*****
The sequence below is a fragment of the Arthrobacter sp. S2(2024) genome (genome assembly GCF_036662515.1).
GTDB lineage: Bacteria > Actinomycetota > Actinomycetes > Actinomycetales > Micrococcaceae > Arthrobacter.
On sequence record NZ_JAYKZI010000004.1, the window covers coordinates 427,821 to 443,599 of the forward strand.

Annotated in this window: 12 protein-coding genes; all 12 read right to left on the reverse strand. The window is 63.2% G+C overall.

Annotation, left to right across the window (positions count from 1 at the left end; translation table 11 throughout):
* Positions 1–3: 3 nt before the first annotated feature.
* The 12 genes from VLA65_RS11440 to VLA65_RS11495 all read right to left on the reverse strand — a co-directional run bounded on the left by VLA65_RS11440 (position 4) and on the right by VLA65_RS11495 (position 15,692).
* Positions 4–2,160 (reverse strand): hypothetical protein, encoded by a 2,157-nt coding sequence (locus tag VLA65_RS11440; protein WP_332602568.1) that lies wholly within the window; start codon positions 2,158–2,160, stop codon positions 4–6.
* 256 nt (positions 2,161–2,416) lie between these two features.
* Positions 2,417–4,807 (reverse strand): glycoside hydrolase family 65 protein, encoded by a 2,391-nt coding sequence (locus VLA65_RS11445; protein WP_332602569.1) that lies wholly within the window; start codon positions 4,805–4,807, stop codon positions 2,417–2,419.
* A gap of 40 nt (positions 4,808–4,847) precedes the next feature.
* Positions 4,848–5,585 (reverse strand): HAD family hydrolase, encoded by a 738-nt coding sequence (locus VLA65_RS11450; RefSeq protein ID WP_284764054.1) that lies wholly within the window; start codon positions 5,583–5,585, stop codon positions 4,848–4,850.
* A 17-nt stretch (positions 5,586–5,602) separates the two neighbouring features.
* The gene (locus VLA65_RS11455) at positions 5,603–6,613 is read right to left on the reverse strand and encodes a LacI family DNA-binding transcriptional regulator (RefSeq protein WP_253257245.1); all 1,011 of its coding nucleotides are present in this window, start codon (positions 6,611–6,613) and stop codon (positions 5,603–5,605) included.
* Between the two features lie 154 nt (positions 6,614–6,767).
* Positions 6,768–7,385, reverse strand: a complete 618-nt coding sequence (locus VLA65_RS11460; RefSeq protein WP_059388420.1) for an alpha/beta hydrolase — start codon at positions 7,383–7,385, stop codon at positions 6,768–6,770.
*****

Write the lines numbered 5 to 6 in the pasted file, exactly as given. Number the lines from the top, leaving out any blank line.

Annotation, left to right across the window (positions count from 1 at the left end; translation table 11 throughout):
* Positions 1–3: 3 nt before the first annotated feature.